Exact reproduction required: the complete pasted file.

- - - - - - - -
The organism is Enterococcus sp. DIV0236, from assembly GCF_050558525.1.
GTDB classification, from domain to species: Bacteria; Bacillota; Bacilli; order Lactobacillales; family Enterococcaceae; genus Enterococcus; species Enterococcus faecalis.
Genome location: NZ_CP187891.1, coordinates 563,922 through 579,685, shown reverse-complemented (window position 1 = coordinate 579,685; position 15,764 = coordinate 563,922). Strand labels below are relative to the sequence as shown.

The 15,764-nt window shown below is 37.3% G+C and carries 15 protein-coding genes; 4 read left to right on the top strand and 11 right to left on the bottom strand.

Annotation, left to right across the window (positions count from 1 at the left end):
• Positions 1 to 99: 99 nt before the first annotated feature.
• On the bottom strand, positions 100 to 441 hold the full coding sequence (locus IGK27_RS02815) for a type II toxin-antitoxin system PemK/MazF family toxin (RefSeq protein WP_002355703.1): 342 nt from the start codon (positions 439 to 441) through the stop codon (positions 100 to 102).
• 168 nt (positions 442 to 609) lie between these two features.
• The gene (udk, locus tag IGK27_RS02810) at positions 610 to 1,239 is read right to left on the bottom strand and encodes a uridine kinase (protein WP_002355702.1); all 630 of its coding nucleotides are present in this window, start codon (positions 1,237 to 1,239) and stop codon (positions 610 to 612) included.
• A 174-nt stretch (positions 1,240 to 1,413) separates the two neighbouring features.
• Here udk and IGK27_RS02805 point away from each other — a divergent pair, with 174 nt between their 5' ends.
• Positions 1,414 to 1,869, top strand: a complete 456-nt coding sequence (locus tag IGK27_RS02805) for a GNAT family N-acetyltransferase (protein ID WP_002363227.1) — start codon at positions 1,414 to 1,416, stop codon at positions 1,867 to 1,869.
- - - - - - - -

The organism is Enterococcus sp. DIV0236, from assembly GCF_050558525.1.
GTDB classification, from domain to species: Bacteria; Bacillota; Bacilli; order Lactobacillales; family Enterococcaceae; genus Enterococcus; species Enterococcus faecalis.
Genome location: NZ_CP187891.1, coordinates 563,922 through 579,685, shown reverse-complemented (window position 1 = coordinate 579,685; position 15,764 = coordinate 563,922). Strand labels below are relative to the sequence as shown.

The 15,764-nt window shown below is 37.3% G+C and carries 15 protein-coding genes; 4 read left to right on the top strand and 11 right to left on the bottom strand.

Annotation, left to right across the window (positions count from 1 at the left end):
• Positions 1 to 99: 99 nt before the first annotated feature.
• On the bottom strand, positions 100 to 441 hold the full coding sequence (locus IGK27_RS02815) for a type II toxin-antitoxin system PemK/MazF family toxin (RefSeq protein WP_002355703.1): 342 nt from the start codon (positions 439 to 441) through the stop codon (positions 100 to 102).
• 168 nt (positions 442 to 609) lie between these two features.
• The gene (udk, locus tag IGK27_RS02810) at positions 610 to 1,239 is read right to left on the bottom strand and encodes a uridine kinase (protein WP_002355702.1); all 630 of its coding nucleotides are present in this window, start codon (positions 1,237 to 1,239) and stop codon (positions 610 to 612) included.
• A 174-nt stretch (positions 1,240 to 1,413) separates the two neighbouring features.
• Here udk and IGK27_RS02805 point away from each other — a divergent pair, with 174 nt between their 5' ends.
• Positions 1,414 to 1,869, top strand: a complete 456-nt coding sequence (locus tag IGK27_RS02805) for a GNAT family N-acetyltransferase (protein ID WP_002363227.1) — start codon at positions 1,414 to 1,416, stop codon at positions 1,867 to 1,869.